A ranch is a specific type of farm. Ranches usually carry cattle or sheep, and their primary focus is optimal care of the animals. Ranchers will spend most of their time on four-wheelers or on horseback, strategically herding the animals to different parts of the ranch. Their responsibilities include the managing, breeding and sale of their livestock. Ranches work best when ranchers are intentional about soil management and rain collection, as these two things will produce the best grass for their grazing livestock. When it comes to finding the perfect ranch, it’s important to consider local water sources to ensure the proper hydration of your animals and crops.

Read more: Understanding Historical Weather Patterns to Improve Ranch Selection

Ranches and farms are not passive investments; they both require a lot of work to maintain. While dairy farmers harvest their milk daily to send off to stores and restaurants, ranchers may only sell their cattle once a year. Farmers spend a good amount of money on quality food for their animals, while ranchers rely on the natural vegetation of the land. Farmers usually have a very strict and routine schedule throughout the day while ranchers have a little more time and flexibility in their schedules.

Off-grid ranches are upping their game when it comes to luxury, comfort and conveniences. Spacious ranches tucked away from the lights and sounds of the big city are becoming a more popular investment, as modern technology is taking “roughing” it to a more glamorous level. Off-grid ranches still offer the privacy and beauty of a traditional ranch, and combine modern conveniences like solar panels to replace electricity, while relying on old-school methods like wood and propane for heat.

herd of cattle grazing on ranch in Texas

How to buy a ranch/farm

When you finally decide you want to be a farmer or rancher and it’s time to start the buying process, it’s vital to follow these steps to ensure a smooth transaction:

  • Visit the land—don’t just go by pictures online. You have to be there to get a good idea of what the terrain is like, how easily accessible it is, what the views are like and how close it is to the bigger cities.
  • Evaluate the zoning. Make sure this farmland is actually farmland and zoned for raising crops and livestock.
  • Be aware of property lines—get a survey done so you know exactly where you lot ends and begins.
  • Know everything there is to know about the property’s water rights.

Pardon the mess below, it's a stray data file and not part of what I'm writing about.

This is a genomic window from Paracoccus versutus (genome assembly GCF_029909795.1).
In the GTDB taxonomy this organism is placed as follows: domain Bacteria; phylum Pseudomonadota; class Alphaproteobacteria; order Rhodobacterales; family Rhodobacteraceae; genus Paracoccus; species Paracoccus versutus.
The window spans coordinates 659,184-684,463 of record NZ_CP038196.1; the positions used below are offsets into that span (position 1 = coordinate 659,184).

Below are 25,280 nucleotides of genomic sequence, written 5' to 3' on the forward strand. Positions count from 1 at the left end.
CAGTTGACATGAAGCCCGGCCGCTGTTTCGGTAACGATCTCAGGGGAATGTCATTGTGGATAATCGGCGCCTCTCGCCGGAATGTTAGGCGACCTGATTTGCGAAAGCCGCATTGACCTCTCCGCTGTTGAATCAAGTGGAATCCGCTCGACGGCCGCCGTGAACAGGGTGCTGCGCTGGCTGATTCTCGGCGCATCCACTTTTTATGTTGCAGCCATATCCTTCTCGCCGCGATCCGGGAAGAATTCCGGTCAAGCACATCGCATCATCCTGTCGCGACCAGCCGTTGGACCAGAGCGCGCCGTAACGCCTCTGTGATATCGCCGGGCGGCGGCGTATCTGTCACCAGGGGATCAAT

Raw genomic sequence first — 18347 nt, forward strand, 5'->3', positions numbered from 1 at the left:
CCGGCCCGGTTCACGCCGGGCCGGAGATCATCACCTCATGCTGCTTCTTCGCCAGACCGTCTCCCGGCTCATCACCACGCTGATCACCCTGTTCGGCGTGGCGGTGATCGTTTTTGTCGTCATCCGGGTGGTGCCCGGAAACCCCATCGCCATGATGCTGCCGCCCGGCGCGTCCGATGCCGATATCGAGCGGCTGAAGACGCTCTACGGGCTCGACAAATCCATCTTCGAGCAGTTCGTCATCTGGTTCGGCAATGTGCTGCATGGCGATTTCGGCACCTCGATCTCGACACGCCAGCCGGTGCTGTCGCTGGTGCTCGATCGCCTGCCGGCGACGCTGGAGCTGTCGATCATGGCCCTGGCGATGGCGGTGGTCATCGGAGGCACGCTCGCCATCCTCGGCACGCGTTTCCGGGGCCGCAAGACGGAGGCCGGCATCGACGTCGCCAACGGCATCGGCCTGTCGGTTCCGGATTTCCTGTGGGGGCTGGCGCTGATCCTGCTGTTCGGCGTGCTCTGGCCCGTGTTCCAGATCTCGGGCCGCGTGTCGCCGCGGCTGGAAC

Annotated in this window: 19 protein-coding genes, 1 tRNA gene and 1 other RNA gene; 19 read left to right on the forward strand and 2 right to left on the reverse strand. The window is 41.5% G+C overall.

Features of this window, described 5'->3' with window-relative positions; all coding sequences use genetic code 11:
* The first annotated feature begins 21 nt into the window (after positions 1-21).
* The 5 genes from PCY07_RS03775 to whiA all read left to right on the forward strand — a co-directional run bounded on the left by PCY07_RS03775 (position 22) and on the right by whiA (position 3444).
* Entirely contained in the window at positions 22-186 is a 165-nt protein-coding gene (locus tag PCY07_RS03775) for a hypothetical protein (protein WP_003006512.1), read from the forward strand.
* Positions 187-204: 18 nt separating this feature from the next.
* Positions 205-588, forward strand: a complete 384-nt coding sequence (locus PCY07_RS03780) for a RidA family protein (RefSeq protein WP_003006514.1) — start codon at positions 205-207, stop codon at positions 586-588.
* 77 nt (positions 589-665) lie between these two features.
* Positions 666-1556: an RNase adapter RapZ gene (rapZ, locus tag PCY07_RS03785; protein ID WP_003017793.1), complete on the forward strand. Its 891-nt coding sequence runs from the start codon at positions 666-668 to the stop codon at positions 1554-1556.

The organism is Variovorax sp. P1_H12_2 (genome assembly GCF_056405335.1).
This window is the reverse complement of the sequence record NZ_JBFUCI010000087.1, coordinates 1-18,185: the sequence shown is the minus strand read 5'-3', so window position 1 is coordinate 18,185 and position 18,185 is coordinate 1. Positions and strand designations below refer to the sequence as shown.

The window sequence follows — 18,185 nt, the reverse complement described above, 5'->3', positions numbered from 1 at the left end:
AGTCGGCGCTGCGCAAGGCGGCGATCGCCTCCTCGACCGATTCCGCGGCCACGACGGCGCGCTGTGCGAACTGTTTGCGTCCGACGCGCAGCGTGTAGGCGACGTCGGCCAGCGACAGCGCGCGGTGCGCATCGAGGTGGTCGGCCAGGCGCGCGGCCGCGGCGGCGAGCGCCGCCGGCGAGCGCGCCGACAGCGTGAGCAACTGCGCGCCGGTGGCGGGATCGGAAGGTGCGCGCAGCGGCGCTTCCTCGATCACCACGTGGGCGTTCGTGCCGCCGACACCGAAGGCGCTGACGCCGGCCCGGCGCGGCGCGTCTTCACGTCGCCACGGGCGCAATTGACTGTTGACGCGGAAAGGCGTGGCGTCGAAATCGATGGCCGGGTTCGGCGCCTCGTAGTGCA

• Ask questions about the history of the land and how it was used by previous owners.
  • Overestimate everything. From the number of people it’ll take to run the farm successfully to how long it’ll take to see a decent ROI, always assume it’s going to take longer and cost more than you’re expecting.
  • Get the right tools—you’re going to need to know how to work a variety of different farming tools to ensure the productivity of your land. Getting familiar with different types of machinery will make managing your farm/ranch that much easier.

Investing in a ranch or farm means a long-term commitment to hard work, braving the elements year-round and early mornings. It also means freedom and flexibility and the opportunity to leave a legacy for the next generation. While it’s not the most passive investment property, it can definitely be one of the most rewarding.

Related Stories

Tags:

  • Show Comments

  • MERIJANE MCTALLEY

    Great article. I’ve interchanged the two

  • Jean M Ragus

    I always thought Ranches were the designation we gave for properties in the Western part of the USA, versus farm. My family always called their Cherry and Walnut harvest a ranch versus a farm. Farm to me always meant that there were animals. For example, Old Mac Donald had a farm etc, no mention of agricultural product in that classic rhyme.

  • Camille Devaux

    It makes a lot of sense to visit the land before you buy it. Knowing what you will be getting yourself into is a big deal and will keep you from making a mistake. My cousin would love this advice as he looks into a farm and ranch.

Your email address will not be published. Required fields are marked *

comment *

  • name *

  • email *

  • website *